Editor’s note: The Trivia Geek is on extended leave, but he did get off his slacker butt long enough to pull this Classic Geek, which originally ran on Sept. 13, 2005, from the archives.

Grab yourself a Fire Flower, and start stomping on some
mutant turtle monsters, old-school gamers, because more than 21 years ago, the world
first met the Super Mario Bros. On
Friday, Sept. 13, 1985, the best-selling console video game of all time debuted
in Japan, and the U.S. release quickly followed on October 1 of the same year.

Over the next two decades, Super Mario Bros. racked up 40 million units sold in North American
alone (largely on the strength of being the sample game included with the
Nintendo Entertainment System and Famicom game consoles). In the process, it
catapulted the title character into the Pac-Man-esque
stratosphere as one of the most recognized video-game characters of all time.

Mario is now the official mascot of the Nintendo video-game
empire, and he’s enjoyed a live-action movie, a live-action television show,
and several children’s cartoons all based on his pixilated exploits. That’s not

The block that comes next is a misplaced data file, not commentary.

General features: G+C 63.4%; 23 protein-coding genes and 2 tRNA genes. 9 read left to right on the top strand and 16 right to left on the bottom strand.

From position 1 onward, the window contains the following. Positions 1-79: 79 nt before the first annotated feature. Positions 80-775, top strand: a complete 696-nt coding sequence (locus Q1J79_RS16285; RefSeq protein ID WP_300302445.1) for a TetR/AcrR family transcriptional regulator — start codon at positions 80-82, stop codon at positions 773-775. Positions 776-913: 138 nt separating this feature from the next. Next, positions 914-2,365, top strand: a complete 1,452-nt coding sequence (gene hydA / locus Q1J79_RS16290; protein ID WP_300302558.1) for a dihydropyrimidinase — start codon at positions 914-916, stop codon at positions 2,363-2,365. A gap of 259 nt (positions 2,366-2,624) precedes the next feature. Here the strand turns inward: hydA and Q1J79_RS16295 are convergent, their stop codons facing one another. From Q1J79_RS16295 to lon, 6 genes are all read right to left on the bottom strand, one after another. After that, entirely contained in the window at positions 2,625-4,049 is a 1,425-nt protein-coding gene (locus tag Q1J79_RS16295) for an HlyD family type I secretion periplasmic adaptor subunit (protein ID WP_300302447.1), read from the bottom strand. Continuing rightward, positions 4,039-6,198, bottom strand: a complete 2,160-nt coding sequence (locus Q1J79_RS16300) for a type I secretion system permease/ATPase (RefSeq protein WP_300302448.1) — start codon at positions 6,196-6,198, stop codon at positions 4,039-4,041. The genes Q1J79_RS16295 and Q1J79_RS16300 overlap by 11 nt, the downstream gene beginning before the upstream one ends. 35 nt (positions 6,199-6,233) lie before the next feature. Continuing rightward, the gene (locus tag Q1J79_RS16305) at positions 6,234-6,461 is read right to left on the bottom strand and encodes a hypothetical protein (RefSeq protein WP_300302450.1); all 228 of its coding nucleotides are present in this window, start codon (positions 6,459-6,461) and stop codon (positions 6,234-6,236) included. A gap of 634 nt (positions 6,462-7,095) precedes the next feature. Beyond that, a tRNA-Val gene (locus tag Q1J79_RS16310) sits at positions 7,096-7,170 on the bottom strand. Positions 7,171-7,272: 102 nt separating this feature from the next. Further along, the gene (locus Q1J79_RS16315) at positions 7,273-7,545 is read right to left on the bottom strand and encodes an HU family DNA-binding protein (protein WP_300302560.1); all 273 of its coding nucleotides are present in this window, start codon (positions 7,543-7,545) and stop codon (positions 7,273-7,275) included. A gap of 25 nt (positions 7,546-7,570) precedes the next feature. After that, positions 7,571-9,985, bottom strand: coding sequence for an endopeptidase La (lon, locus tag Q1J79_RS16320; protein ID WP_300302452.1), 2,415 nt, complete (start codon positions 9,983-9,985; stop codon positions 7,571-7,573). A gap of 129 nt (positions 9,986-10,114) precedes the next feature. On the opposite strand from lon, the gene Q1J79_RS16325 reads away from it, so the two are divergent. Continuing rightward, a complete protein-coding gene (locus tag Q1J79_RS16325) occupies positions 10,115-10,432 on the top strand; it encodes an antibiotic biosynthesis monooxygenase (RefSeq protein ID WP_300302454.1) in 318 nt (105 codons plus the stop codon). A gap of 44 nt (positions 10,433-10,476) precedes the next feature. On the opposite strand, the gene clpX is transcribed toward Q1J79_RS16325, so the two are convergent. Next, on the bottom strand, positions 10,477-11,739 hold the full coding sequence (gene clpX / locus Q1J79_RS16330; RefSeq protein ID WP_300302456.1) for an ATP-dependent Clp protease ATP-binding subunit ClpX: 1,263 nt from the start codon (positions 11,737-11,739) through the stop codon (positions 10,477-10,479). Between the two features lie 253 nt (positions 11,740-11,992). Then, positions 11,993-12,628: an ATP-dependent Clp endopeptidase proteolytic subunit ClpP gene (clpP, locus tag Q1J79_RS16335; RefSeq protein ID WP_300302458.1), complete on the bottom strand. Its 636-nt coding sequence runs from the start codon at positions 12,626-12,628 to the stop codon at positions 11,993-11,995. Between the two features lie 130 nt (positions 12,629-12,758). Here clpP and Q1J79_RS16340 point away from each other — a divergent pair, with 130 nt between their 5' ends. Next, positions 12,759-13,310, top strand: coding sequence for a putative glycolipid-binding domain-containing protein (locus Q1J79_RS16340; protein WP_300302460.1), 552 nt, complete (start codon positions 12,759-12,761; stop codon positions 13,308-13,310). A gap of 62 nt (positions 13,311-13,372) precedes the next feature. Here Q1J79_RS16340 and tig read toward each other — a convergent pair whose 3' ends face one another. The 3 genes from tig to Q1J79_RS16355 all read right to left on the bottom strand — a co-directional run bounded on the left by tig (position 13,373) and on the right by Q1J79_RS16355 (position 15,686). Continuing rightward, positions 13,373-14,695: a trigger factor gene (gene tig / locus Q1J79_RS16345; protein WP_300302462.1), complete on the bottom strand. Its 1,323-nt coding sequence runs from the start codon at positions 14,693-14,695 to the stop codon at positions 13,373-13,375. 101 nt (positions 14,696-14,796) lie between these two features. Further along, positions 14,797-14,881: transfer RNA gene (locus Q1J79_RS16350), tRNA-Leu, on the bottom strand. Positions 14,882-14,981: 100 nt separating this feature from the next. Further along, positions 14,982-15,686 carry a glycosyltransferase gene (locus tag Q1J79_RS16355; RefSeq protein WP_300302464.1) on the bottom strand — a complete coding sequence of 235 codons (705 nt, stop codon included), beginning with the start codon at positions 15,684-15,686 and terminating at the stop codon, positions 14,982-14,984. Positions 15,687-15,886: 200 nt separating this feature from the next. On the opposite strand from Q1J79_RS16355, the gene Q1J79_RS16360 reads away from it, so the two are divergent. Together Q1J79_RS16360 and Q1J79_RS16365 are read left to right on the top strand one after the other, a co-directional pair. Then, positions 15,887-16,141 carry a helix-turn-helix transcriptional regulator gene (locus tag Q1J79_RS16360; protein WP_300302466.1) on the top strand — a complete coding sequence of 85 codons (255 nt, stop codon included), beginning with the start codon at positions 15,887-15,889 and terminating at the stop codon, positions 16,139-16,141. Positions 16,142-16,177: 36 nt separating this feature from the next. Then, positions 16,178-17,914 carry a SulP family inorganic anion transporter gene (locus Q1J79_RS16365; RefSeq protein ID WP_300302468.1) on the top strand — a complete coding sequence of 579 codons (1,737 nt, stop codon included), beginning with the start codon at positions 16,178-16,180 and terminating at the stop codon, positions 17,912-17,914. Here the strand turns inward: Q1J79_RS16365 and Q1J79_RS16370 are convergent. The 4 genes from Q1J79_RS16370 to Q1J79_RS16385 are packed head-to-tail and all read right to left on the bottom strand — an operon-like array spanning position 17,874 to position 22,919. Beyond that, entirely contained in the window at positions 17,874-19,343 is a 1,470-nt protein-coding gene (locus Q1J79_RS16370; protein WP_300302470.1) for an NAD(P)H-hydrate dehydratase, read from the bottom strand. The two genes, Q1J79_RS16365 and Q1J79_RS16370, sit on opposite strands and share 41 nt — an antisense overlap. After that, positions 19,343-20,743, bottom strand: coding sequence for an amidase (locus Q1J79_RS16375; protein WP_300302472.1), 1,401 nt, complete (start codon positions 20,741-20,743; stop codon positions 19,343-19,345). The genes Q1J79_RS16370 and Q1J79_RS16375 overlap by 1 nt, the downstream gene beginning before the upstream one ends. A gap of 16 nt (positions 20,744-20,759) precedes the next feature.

bad for a guy who began his career in someone else’s video game.

Mario first appeared as the ladder-climbing, barrel-dodging,
gorilla-enraging protagonist of Donkey
, which made its arcade debut in 1981. In 1982, Mario would reappear as
the villain in the Donkey Kong Jr.
arcade game.

It wasn’t until 1983 that Mario would rate his own name on
the game marquee, when he enjoyed three title releases: Mario’s Cement Factory, Mario’s
Bombs Away
, and Mario Bros. The
latter introduced the world to Mario’s brother, Luigi. (It was also the first
time Mario squared off against evil turtles.)

1985, however, was the banner year for the brothers Mario,
as Super Mario Bros. set the standard
for the side-scrolling platform game genre. From there, the Mario franchise was
truly born, with Mario and his ever-growing cast of associated characters
appearing in more than 100 different titles and accounting for roughly 180